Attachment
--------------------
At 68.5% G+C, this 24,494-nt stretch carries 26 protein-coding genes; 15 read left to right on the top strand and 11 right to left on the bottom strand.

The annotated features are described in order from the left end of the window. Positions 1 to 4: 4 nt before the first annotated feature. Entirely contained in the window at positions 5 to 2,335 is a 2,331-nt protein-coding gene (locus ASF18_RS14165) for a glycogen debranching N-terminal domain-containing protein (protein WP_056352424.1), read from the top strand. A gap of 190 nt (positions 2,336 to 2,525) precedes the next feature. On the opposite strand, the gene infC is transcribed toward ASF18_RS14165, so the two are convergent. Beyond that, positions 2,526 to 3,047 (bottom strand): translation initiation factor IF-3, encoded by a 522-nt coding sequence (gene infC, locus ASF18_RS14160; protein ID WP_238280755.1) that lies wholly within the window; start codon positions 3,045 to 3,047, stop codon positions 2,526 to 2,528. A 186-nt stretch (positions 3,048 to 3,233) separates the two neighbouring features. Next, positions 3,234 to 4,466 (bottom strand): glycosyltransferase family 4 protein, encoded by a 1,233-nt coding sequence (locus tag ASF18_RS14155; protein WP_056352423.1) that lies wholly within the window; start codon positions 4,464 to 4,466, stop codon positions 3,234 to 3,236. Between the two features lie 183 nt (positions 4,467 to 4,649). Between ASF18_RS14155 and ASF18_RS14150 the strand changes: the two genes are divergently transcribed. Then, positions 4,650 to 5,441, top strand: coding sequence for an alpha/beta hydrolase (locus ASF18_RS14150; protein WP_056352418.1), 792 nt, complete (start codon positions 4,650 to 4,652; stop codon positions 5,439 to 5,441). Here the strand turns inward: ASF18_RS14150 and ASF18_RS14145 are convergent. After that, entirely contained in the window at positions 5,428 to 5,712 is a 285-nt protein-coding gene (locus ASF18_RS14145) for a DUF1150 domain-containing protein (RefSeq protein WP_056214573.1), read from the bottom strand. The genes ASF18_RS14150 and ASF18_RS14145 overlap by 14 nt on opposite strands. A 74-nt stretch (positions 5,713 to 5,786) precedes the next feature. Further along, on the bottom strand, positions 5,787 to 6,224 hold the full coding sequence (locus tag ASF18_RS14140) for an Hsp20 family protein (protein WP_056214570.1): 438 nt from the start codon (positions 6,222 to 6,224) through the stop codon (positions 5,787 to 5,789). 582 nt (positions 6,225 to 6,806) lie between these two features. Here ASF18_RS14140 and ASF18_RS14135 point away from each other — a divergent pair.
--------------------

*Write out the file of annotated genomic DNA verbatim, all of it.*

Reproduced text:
At 68.5% G+C, this 24,494-nt stretch carries 26 protein-coding genes; 15 read left to right on the top strand and 11 right to left on the bottom strand.

The annotated features are described in order from the left end of the window. Positions 1 to 4: 4 nt before the first annotated feature. Entirely contained in the window at positions 5 to 2,335 is a 2,331-nt protein-coding gene (locus ASF18_RS14165) for a glycogen debranching N-terminal domain-containing protein (protein WP_056352424.1), read from the top strand. A gap of 190 nt (positions 2,336 to 2,525) precedes the next feature. On the opposite strand, the gene infC is transcribed toward ASF18_RS14165, so the two are convergent. Beyond that, positions 2,526 to 3,047 (bottom strand): translation initiation factor IF-3, encoded by a 522-nt coding sequence (gene infC, locus ASF18_RS14160; protein ID WP_238280755.1) that lies wholly within the window; start codon positions 3,045 to 3,047, stop codon positions 2,526 to 2,528. A 186-nt stretch (positions 3,048 to 3,233) separates the two neighbouring features. Next, positions 3,234 to 4,466 (bottom strand): glycosyltransferase family 4 protein, encoded by a 1,233-nt coding sequence (locus tag ASF18_RS14155; protein WP_056352423.1) that lies wholly within the window; start codon positions 4,464 to 4,466, stop codon positions 3,234 to 3,236. Between the two features lie 183 nt (positions 4,467 to 4,649). Between ASF18_RS14155 and ASF18_RS14150 the strand changes: the two genes are divergently transcribed. Then, positions 4,650 to 5,441, top strand: coding sequence for an alpha/beta hydrolase (locus ASF18_RS14150; protein WP_056352418.1), 792 nt, complete (start codon positions 4,650 to 4,652; stop codon positions 5,439 to 5,441). Here the strand turns inward: ASF18_RS14150 and ASF18_RS14145 are convergent. After that, entirely contained in the window at positions 5,428 to 5,712 is a 285-nt protein-coding gene (locus ASF18_RS14145) for a DUF1150 domain-containing protein (RefSeq protein WP_056214573.1), read from the bottom strand. The genes ASF18_RS14150 and ASF18_RS14145 overlap by 14 nt on opposite strands. A 74-nt stretch (positions 5,713 to 5,786) precedes the next feature. Further along, on the bottom strand, positions 5,787 to 6,224 hold the full coding sequence (locus tag ASF18_RS14140) for an Hsp20 family protein (protein WP_056214570.1): 438 nt from the start codon (positions 6,222 to 6,224) through the stop codon (positions 5,787 to 5,789). 582 nt (positions 6,225 to 6,806) lie between these two features. Here ASF18_RS14140 and ASF18_RS14135 point away from each other — a divergent pair.